April 22nd 1864 (cont’d)
Mr Edmondston has just come in & brought us news of a gallant & glorious success of our arms here in our own borders. On Sat our Gunboat the Albemarle under command of Capt Cooke steamed down the River to Plymouth whilst Hoke’s & Ransoms brigades under command of Hoke advanced by land. The boat passed one Battery in the night & attacked the other altho four Gunboats lay there. Running her sharp prow into one she became entangled. When the Yankee Commodore Flusser called to him to surrender he refused, and drawing his pistol responded to a shot! Dividing his men into two squads, one to load the other to fire, he assembled them on the upper deck & kept up so steady & raking a fire that the Yankees could not board her until the action of the Engine & the current freed his vessel. His opponent sunk instantly, when Flusser steamed up, cut his hauser, & retreated followed by a parting shot from Capt Cooke. He sunk another boat & the fourth followed in Flusser’s wake. On shore Hoke was not idle. He stormed the battery after having refused the terms proposed by Weitzel who was in command in response to his demand for a surrender & took the whole of the force, 2500 men prisoners, officers & men. We lost from 2 to 500 killed & wounded. The enemy’s loss was smaller, being protected by their fort. Amongs the killed & prisoners were numbers of negroes who had run off from their masters living here in this community. Some of the young men which brother lost last winter were among the number. Many of Mr. Ed Hill’s were killed. The steamer with our dead and wounded passed here on Tuesday. Little did I know when I heard her laboured puff of what her freight was composed! We captured one million lbs of Bacon, large quantities of Beef & of Beef Cattle, ten Batteries, sunk two boats, which can be raised & made available, it is thought, 2500 prisoners many of them officers, quantities of dry goods & groceries, amunition, small arms, & all the et ceteras of a garrison, & what is better, with the aid of the Gunboat we can hold the post. This is supposed to be the cause of the sudden abandonment of Suffolk, as it gives the ability to flank any force there or in the N E counties. The prisoners are en route to Richmond, negroes & all. How thankful we should be to God for this signal triumph! Plymouth has been a thorn in our side & the garrison there a perpetual uneasiness to us. Its loss may compel a change in Grant’s programme, especialy if the Gunboats in the Neuse succeed in joining the Albemarle, as we may then attack Hatteras & flank Norfolk & open the most magnificent trade in Blockade Running yet seen.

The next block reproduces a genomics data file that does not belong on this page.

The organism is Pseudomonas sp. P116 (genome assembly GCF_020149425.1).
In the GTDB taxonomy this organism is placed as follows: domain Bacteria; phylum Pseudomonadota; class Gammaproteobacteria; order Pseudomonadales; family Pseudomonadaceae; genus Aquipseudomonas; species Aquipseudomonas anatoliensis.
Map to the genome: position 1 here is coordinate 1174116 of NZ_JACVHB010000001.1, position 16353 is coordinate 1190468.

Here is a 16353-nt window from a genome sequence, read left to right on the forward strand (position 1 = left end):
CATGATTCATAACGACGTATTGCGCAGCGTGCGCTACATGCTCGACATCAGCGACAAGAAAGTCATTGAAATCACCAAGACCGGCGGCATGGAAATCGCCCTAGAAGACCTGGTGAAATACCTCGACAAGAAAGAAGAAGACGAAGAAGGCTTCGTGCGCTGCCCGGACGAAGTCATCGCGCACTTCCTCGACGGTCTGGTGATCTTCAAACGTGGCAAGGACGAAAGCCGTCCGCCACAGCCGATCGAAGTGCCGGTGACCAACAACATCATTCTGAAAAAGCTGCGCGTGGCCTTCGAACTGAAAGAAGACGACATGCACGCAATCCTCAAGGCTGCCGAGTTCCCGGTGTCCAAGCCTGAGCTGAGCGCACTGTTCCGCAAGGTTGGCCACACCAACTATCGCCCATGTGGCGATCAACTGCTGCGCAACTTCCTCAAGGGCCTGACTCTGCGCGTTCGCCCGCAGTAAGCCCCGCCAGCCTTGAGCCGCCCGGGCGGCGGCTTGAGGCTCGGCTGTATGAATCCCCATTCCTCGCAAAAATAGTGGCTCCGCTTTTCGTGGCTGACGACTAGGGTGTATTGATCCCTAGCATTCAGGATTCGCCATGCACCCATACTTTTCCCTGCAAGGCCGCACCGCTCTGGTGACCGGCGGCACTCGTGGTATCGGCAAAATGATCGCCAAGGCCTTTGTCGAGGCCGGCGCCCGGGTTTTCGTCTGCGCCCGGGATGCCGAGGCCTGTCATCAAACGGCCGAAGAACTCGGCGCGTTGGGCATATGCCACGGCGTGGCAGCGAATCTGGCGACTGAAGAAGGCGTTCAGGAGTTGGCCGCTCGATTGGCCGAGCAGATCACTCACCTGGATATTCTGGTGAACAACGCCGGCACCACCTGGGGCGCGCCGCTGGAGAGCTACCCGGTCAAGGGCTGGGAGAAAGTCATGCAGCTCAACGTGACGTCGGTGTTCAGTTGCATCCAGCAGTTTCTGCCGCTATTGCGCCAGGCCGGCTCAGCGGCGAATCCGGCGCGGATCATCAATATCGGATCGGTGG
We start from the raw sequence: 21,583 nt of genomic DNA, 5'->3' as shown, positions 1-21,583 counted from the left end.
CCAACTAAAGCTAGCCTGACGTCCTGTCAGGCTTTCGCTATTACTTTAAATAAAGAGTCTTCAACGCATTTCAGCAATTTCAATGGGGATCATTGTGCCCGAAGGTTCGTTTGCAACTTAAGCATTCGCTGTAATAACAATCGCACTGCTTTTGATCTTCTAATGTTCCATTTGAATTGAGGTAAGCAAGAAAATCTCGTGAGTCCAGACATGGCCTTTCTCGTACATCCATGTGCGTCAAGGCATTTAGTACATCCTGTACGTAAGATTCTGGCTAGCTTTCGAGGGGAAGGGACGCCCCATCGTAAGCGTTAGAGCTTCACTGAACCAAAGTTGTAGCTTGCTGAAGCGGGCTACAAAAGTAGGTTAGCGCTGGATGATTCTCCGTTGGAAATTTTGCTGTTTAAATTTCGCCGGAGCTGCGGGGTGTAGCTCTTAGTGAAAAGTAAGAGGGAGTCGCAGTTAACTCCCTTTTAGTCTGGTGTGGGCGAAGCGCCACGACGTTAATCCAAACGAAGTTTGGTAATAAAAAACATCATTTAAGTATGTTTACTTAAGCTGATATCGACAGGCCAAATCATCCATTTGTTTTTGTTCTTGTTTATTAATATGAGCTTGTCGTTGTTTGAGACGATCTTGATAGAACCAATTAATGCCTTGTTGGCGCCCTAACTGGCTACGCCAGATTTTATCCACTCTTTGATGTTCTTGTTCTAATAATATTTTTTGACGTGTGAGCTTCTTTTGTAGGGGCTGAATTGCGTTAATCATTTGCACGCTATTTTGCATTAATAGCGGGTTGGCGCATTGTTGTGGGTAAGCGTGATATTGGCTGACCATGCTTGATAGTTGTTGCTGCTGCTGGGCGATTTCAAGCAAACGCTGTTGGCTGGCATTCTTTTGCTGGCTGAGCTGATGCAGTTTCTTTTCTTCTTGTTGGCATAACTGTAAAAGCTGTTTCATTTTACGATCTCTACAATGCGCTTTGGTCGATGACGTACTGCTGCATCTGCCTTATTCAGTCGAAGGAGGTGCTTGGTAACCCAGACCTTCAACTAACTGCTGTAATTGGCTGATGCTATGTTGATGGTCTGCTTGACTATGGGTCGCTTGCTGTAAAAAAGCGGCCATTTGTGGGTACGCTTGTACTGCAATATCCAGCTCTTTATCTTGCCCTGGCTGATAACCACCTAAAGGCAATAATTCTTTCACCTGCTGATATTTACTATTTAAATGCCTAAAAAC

Source: Edmondston, Catherine Ann Devereux, 1823-1875, Journal of a Secesh Lady: The Diary of Catherine Ann Devereux Edmondston 1860-1866. Crabtree, Beth G and Patton, James W., (Raleigh, NC: North Carolina Division of Archives and History, 1979).http://nc-historical-publications.stores.yahoo.net/478.html